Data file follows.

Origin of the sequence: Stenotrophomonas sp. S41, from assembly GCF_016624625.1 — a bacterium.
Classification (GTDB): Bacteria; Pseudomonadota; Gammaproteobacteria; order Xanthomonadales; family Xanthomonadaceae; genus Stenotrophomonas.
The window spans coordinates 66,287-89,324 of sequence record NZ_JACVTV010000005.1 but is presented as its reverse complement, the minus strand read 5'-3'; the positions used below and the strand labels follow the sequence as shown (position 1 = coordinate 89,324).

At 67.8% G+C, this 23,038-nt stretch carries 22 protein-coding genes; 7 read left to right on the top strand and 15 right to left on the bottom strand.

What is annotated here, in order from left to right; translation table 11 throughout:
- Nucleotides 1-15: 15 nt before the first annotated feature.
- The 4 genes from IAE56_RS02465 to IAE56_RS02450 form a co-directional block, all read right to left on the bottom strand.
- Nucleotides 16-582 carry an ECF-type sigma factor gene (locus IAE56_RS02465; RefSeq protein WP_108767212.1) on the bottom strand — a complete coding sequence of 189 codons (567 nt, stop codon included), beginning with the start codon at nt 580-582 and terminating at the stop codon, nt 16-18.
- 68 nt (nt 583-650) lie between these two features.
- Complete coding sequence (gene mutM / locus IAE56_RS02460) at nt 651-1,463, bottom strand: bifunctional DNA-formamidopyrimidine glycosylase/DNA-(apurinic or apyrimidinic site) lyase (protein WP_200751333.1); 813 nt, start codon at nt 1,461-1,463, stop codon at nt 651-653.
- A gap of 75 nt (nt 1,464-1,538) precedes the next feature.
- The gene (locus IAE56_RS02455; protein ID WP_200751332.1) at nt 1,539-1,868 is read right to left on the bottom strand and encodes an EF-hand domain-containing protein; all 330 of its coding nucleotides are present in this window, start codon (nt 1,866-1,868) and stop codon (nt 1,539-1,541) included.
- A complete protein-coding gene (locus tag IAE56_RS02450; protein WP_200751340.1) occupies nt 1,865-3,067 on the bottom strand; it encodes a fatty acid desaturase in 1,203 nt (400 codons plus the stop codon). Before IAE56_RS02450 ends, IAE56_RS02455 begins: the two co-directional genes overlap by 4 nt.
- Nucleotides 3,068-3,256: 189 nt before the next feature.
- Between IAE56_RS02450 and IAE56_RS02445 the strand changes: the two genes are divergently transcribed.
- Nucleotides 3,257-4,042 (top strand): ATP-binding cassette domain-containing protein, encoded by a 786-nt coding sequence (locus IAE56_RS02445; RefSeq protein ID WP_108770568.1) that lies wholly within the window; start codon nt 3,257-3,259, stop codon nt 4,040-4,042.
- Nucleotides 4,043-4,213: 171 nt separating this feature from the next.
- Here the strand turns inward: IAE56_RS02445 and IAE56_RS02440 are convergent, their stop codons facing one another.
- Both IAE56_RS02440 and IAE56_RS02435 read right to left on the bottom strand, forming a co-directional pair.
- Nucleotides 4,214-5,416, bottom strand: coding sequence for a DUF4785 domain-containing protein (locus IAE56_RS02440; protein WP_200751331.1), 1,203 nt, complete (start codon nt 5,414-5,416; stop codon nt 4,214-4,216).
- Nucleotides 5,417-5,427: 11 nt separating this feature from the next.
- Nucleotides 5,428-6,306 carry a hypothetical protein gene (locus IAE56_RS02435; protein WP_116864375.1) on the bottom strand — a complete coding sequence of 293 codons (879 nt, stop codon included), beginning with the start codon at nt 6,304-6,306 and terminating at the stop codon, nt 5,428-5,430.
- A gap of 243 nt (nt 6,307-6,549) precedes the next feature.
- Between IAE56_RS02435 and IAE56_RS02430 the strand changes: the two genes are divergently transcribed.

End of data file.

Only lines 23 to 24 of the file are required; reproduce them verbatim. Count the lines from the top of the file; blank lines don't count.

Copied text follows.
- A gap of 243 nt (nt 6,307-6,549) precedes the next feature.
- Between IAE56_RS02435 and IAE56_RS02430 the strand changes: the two genes are divergently transcribed.